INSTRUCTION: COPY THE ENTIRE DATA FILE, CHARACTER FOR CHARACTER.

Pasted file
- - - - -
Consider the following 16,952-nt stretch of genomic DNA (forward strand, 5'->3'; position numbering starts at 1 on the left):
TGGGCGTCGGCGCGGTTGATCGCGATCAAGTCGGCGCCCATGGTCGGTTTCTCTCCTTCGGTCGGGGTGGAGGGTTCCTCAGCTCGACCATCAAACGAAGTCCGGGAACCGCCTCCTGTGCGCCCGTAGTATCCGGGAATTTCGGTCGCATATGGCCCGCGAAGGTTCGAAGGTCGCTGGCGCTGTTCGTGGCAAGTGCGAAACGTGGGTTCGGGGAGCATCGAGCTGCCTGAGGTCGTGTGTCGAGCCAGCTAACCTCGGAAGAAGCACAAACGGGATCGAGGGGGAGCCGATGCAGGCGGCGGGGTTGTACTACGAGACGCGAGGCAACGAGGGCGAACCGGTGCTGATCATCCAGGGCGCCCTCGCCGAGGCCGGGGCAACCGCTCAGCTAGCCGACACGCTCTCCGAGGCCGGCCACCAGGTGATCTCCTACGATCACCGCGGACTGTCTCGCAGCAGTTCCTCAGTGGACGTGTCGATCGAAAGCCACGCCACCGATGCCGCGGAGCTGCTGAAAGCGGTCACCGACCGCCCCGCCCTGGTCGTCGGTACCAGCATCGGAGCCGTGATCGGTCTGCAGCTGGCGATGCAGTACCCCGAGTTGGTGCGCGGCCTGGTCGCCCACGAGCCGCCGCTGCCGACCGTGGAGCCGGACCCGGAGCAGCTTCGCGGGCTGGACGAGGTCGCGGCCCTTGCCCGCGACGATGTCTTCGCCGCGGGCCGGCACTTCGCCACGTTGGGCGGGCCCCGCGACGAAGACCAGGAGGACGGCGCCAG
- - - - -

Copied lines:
Consider the following 16,952-nt stretch of genomic DNA (forward strand, 5'->3'; position numbering starts at 1 on the left):
TGGGCGTCGGCGCGGTTGATCGCGATCAAGTCGGCGCCCATGGTCGGTTTCTCTCCTTCGGTCGGGGTGGAGGGTTCCTCAGCTCGACCATCAAACGAAGTCCGGGAACCGCCTCCTGTGCGCCCGTAGTATCCGGGAATTTCGGTCGCATATGGCCCGCGAAGGTTCGAAGGTCGCTGGCGCTGTTCGTGGCAAGTGCGAAACGTGGGTTCGGGGAGCATCGAGCTGCCTGAGGTCGTGTGTCGAGCCAGCTAACCTCGGAAGAAGCACAAACGGGATCGAGGGGGAGCCGATGCAGGCGGCGGGGTTGTACTACGAGACGCGAGGCAACGAGGGCGAACCGGTGCTGATCATCCAGGGCGCCCTCGCCGAGGCCGGGGCAACCGCTCAGCTAGCCGACACGCTCTCCGAGGCCGGCCACCAGGTGATCTCCTACGATCACCGCGGACTGTCTCGCAGCAGTTCCTCAGTGGACGTGTCGATCGAAAGCCACGCCACCGATGCCGCGGAGCTGCTGAAAGCGGTCACCGACCGCCCCGCCCTGGTCGTCGGTACCAGCATCGGAGCCGTGATCGGTCTGCAGCTGGCGATGCAGTACCCCGAGTTGGTGCGCGGCCTGGTCGCCCACGAGCCGCCGCTGCCGACCGTGGAGCCGGACCCGGAGCAGCTTCGCGGGCTGGACGAGGTCGCGGCCCTTGCCCGCGACGATGTCTTCGCCGCGGGCCGGCACTTCGCCACGTTGGGCGGGCCCCGCGACGAAGACCAGGAGGACGGCGCCAG